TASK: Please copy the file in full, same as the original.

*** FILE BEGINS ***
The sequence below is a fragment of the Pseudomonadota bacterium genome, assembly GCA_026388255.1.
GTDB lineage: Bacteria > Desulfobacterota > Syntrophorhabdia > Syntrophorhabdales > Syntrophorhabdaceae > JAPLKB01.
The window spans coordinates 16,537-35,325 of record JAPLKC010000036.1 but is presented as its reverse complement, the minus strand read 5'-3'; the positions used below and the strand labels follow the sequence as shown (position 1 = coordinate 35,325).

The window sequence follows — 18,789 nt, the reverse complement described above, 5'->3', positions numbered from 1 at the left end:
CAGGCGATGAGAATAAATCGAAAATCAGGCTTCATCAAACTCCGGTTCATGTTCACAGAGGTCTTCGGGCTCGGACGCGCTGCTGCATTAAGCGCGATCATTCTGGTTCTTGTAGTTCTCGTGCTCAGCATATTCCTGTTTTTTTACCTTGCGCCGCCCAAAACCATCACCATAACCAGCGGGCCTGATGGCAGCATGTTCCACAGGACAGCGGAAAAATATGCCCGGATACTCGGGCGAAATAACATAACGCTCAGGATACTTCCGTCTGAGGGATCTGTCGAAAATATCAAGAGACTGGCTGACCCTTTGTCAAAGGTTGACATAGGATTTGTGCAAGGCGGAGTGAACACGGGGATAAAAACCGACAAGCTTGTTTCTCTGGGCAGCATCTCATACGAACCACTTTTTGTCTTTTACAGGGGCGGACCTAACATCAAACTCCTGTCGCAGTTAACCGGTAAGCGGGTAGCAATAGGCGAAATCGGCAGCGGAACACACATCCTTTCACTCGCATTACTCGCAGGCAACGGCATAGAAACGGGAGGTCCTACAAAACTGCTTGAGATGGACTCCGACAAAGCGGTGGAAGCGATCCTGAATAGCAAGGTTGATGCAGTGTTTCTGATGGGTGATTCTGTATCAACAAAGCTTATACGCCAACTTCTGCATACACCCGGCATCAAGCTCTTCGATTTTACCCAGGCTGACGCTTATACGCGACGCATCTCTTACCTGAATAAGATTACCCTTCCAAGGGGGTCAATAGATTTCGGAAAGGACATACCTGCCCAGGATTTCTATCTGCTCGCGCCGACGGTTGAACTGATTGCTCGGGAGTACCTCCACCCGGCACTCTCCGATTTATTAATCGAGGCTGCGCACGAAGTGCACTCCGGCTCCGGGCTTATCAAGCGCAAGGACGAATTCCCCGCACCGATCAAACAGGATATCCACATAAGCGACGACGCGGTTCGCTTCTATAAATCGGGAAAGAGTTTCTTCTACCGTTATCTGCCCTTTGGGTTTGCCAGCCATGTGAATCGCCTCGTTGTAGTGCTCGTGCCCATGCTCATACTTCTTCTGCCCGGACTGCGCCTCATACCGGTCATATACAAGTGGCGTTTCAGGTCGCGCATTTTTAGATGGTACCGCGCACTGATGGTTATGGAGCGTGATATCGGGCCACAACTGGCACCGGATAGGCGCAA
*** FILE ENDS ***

The sequence below is a fragment of the Pseudomonadota bacterium genome, assembly GCA_026388255.1.
GTDB lineage: Bacteria > Desulfobacterota > Syntrophorhabdia > Syntrophorhabdales > Syntrophorhabdaceae > JAPLKB01.
The window spans coordinates 16,537-35,325 of record JAPLKC010000036.1 but is presented as its reverse complement, the minus strand read 5'-3'; the positions used below and the strand labels follow the sequence as shown (position 1 = coordinate 35,325).

The window sequence follows — 18,789 nt, the reverse complement described above, 5'->3', positions numbered from 1 at the left end:
CAGGCGATGAGAATAAATCGAAAATCAGGCTTCATCAAACTCCGGTTCATGTTCACAGAGGTCTTCGGGCTCGGACGCGCTGCTGCATTAAGCGCGATCATTCTGGTTCTTGTAGTTCTCGTGCTCAGCATATTCCTGTTTTTTTACCTTGCGCCGCCCAAAACCATCACCATAACCAGCGGGCCTGATGGCAGCATGTTCCACAGGACAGCGGAAAAATATGCCCGGATACTCGGGCGAAATAACATAACGCTCAGGATACTTCCGTCTGAGGGATCTGTCGAAAATATCAAGAGACTGGCTGACCCTTTGTCAAAGGTTGACATAGGATTTGTGCAAGGCGGAGTGAACACGGGGATAAAAACCGACAAGCTTGTTTCTCTGGGCAGCATCTCATACGAACCACTTTTTGTCTTTTACAGGGGCGGACCTAACATCAAACTCCTGTCGCAGTTAACCGGTAAGCGGGTAGCAATAGGCGAAATCGGCAGCGGAACACACATCCTTTCACTCGCATTACTCGCAGGCAACGGCATAGAAACGGGAGGTCCTACAAAACTGCTTGAGATGGACTCCGACAAAGCGGTGGAAGCGATCCTGAATAGCAAGGTTGATGCAGTGTTTCTGATGGGTGATTCTGTATCAACAAAGCTTATACGCCAACTTCTGCATACACCCGGCATCAAGCTCTTCGATTTTACCCAGGCTGACGCTTATACGCGACGCATCTCTTACCTGAATAAGATTACCCTTCCAAGGGGGTCAATAGATTTCGGAAAGGACATACCTGCCCAGGATTTCTATCTGCTCGCGCCGACGGTTGAACTGATTGCTCGGGAGTACCTCCACCCGGCACTCTCCGATTTATTAATCGAGGCTGCGCACGAAGTGCACTCCGGCTCCGGGCTTATCAAGCGCAAGGACGAATTCCCCGCACCGATCAAACAGGATATCCACATAAGCGACGACGCGGTTCGCTTCTATAAATCGGGAAAGAGTTTCTTCTACCGTTATCTGCCCTTTGGGTTTGCCAGCCATGTGAATCGCCTCGTTGTAGTGCTCGTGCCCATGCTCATACTTCTTCTGCCCGGACTGCGCCTCATACCGGTCATATACAAGTGGCGTTTCAGGTCGCGCATTTTTAGATGGTACCGCGCACTGATGGTTATGGAGCGTGATATCGGGCCACAACTGGCACCGGATAGGCGCAA